During Black History Month, I had the pleasure of participating in preserving history and promoting education through the review of historically significant documents and transcribing them virtually.
The Smithsonian Digital Volunteer program facilitates research and preserves valuable assets for future generations. I was able to choose from so many projects that were transcriptions specifically for the National Museum of African American History & Culture, as well as those for causes with direct links to African American heritage.
I worked to transcribe the letters and documents from as early as the 1800s. As one who enjoys learning more about history, especially African America history, I often became consumed with trying to figure out who the author was and what were his/her contributions to our history.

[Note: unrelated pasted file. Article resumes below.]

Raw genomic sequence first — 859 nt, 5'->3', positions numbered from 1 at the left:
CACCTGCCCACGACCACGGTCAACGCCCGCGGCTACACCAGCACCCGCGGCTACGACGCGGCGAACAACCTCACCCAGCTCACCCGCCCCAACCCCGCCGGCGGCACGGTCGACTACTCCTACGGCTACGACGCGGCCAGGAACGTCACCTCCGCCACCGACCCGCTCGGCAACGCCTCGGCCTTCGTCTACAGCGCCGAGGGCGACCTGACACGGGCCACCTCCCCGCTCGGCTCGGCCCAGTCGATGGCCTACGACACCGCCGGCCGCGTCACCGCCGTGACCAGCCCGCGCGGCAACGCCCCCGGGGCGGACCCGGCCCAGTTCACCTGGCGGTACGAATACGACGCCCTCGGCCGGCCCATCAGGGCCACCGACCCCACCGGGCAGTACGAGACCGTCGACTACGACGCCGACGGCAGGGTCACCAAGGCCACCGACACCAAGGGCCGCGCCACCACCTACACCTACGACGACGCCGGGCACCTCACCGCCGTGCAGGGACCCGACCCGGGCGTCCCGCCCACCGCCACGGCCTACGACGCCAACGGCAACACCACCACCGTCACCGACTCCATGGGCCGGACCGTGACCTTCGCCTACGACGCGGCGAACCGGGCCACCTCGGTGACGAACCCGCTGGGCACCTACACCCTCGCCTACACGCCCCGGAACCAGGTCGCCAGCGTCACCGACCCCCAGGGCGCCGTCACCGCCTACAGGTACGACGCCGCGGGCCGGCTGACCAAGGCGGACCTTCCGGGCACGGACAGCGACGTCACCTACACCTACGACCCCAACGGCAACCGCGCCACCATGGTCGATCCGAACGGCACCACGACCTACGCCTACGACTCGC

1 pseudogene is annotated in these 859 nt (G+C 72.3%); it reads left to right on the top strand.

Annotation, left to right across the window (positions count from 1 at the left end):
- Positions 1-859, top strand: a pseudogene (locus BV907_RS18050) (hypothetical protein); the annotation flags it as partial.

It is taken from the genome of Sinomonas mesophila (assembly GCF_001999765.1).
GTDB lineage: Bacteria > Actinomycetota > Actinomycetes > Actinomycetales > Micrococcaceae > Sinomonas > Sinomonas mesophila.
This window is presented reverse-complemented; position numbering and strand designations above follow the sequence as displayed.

Transcription requires patience (because the script is sometimes hard to read/decipher) and some research based on clues contained within the documents to help with context. Most of all, you should have a willingness to contribute to the ongoing and amazing work of the Smithsonian.
Although the transcribing event was for Black History Month, it’s a great activity to do with family or friends and can be completed at home any day of the year! This will definitely be one of my ongoing volunteer activities!
Consider joining myself and over 48,000 other "volunpeers" to add more to the total 824,445 pages of field notes, diaries, ledgers, logbooks, currency proof sheets, photo albums, manuscripts, biodiversity specimens labels, and historic audio recordings, that have been collaboratively transcribed and reviewed since June 2013!
To learn more, visit: https://transcription.si.edu/